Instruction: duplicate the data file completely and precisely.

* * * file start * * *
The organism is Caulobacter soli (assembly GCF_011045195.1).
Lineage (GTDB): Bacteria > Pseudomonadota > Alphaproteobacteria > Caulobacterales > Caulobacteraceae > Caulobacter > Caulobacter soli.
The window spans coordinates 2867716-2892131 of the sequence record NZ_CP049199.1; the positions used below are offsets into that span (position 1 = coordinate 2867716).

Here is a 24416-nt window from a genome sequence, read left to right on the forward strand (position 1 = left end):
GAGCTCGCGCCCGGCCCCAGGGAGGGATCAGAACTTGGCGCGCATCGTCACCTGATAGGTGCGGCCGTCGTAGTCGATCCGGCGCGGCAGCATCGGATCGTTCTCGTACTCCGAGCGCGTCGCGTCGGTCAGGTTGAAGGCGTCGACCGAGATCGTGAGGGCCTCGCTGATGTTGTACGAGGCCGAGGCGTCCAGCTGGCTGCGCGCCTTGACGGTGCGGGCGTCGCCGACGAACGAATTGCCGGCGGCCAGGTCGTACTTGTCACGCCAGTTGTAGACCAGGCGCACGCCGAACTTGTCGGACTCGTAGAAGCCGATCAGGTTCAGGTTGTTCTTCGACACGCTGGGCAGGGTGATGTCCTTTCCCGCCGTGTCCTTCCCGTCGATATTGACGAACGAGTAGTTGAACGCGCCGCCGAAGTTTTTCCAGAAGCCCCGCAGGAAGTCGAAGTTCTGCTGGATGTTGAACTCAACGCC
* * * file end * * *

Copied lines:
The organism is Caulobacter soli (assembly GCF_011045195.1).
Lineage (GTDB): Bacteria > Pseudomonadota > Alphaproteobacteria > Caulobacterales > Caulobacteraceae > Caulobacter > Caulobacter soli.
The window spans coordinates 2867716-2892131 of the sequence record NZ_CP049199.1; the positions used below are offsets into that span (position 1 = coordinate 2867716).

Here is a 24416-nt window from a genome sequence, read left to right on the forward strand (position 1 = left end):
GAGCTCGCGCCCGGCCCCAGGGAGGGATCAGAACTTGGCGCGCATCGTCACCTGATAGGTGCGGCCGTCGTAGTCGATCCGGCGCGGCAGCATCGGATCGTTCTCGTACTCCGAGCGCGTCGCGTCGGTCAGGTTGAAGGCGTCGACCGAGATCGTGAGGGCCTCGCTGATGTTGTACGAGGCCGAGGCGTCCAGCTGGCTGCGCGCCTTGACGGTGCGGGCGTCGCCGACGAACGAATTGCCGGCGGCCAGGTCGTACTTGTCACGCCAGTTGTAGACCAGGCGCACGCCGAACTTGTCGGACTCGTAGAAGCCGATCAGGTTCAGGTTGTTCTTCGACACGCTGGGCAGGGTGATGTCCTTTCCCGCCGTGTCCTTCCCGTCGATATTGACGAACGAGTAGTTGAACGCGCCGCCGAAGTTTTTCCAGAAGCCCCGCAGGAAGTCGAAGTTCTGCTGGATGTTGAACTCAACGCC